How much has the Federal Reserve’s campaign to fight inflation by hiking interest rates impacted the U.S. job market? We could find out this week when the Labor Department releases its June nonfarm payrolls report on Friday.

Last week, Federal Reserve Chair Jerome Powell told a group of central bankers that there was “no guarantee” the central bank could tame runaway inflation without affecting the job market.

The closely-watched employment report is expected to show nonfarm payrolls likely rose by 270,000 jobs in June, compared to an increase of 390,000 in May. The unemployment rate for the same month is likely to remain unchanged at 3.6% in June from May.

Ahead of the Labor Department’s report, payroll provider ADP’s national employment report on Thursday is expected to show private payrolls grew by 200,000 jobs in June, compared to an increase of 128,000 jobs in May. The Labor Department will also release its report on weekly jobless claims on Thursday, which is expected to show claims falling by 230,000 for the latest week, down from 231,000 in the previous week.

All of that data still suggests a relatively healthy labor market despite the Fed’s most recent move to push up interest rates by three-quarters of a percentage point—the biggest hike since 1994. Powell said last week that while the path to a “soft landing” for the economy has narrowed, the unemployment rate remains at a half-century low, and that most households and businesses will be able to weather the fallout from higher interest rates.

“If the U.S. economy does fall into a recession, it will be very different from the typical recession over the past 50 years, given that the labor market remains strong amid persistent inflation. As Mike Wilson of Morgan Stanley said on The Investopedia Express podcast this week, it will feel a lot more like the 1940s than the 1970s,” said Caleb Silver, Editor-in-Chief of Investopedia.

How much has the Federal Reserve’s campaign to fight inflation by hiking interest rates impacted the U.S. job market? We could find out this week when the Labor Department releases its June nonfarm payrolls report on Friday.

Last week, Federal Reserve Chair Jerome Powell told a group of central bankers that there was “no guarantee” the central bank could tame runaway inflation without affecting the job market.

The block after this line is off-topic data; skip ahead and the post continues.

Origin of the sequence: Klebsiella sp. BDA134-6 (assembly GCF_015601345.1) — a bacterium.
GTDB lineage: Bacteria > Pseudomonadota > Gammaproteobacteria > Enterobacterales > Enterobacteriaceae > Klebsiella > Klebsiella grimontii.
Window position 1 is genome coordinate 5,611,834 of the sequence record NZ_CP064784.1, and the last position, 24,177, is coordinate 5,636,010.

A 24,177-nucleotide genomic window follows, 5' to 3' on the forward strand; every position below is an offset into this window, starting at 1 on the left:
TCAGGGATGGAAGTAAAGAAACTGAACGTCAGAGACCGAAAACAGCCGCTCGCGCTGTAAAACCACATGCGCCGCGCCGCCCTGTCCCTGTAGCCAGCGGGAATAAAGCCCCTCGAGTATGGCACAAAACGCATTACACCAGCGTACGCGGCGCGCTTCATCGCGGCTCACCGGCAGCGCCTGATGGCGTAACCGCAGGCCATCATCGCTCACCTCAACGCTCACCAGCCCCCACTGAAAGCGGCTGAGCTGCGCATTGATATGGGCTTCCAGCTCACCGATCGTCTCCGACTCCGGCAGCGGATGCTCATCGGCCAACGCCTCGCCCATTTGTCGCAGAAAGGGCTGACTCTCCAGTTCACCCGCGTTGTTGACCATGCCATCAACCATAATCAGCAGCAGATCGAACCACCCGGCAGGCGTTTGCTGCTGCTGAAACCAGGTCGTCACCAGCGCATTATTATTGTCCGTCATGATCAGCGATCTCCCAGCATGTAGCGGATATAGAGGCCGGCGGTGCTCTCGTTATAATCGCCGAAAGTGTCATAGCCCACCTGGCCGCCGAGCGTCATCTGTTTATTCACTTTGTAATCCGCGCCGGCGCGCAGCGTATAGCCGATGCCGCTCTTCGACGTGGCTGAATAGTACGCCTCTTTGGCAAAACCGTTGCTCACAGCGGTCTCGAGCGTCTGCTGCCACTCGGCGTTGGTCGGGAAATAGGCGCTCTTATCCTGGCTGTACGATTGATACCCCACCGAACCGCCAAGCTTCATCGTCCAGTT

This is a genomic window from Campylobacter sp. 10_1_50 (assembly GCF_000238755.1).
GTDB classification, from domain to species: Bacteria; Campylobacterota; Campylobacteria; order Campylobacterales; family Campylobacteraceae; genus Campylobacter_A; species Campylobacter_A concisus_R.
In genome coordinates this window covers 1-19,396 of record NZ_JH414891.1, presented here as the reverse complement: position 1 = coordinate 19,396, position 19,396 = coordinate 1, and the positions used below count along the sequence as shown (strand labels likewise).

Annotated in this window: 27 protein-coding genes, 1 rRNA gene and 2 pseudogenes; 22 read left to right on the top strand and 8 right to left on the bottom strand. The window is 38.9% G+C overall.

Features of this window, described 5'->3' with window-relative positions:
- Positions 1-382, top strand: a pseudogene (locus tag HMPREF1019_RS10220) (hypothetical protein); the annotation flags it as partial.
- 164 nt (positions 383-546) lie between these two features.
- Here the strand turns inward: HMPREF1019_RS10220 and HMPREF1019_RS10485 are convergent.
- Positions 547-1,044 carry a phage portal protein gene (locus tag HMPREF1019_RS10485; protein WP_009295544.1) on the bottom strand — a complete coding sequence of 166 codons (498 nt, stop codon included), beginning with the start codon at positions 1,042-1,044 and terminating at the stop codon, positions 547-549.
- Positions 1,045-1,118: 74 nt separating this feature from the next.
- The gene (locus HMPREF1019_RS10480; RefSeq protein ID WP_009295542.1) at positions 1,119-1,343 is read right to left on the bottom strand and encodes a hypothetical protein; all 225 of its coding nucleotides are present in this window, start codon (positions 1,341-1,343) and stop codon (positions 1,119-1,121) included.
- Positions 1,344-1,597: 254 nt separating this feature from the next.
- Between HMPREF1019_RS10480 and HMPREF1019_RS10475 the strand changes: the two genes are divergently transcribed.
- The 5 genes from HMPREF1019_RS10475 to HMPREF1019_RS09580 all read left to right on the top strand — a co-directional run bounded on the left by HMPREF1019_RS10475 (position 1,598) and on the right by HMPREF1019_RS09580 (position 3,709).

The closely-watched employment report is expected to show nonfarm payrolls likely rose by 270,000 jobs in June, compared to an increase of 390,000 in May. The unemployment rate for the same month is likely to remain unchanged at 3.6% in June from May.

Ahead of the Labor Department’s report, payroll provider ADP’s national employment report on Thursday is expected to show private payrolls grew by 200,000 jobs in June, compared to an increase of 128,000 jobs in May. The Labor Department will also release its report on weekly jobless claims on Thursday, which is expected to show claims falling by 230,000 for the latest week, down from 231,000 in the previous week.

All of that data still suggests a relatively healthy labor market despite the Fed’s most recent move to push up interest rates by three-quarters of a percentage point—the biggest hike since 1994. Powell said last week that while the path to a “soft landing” for the economy has narrowed, the unemployment rate remains at a half-century low, and that most households and businesses will be able to weather the fallout from higher interest rates.

“If the U.S. economy does fall into a recession, it will be very different from the typical recession over the past 50 years, given that the labor market remains strong amid persistent inflation. As Mike Wilson of Morgan Stanley said on The Investopedia Express podcast this week, it will feel a lot more like the 1940s than the 1970s,” said Caleb Silver, Editor-in-Chief of Investopedia.

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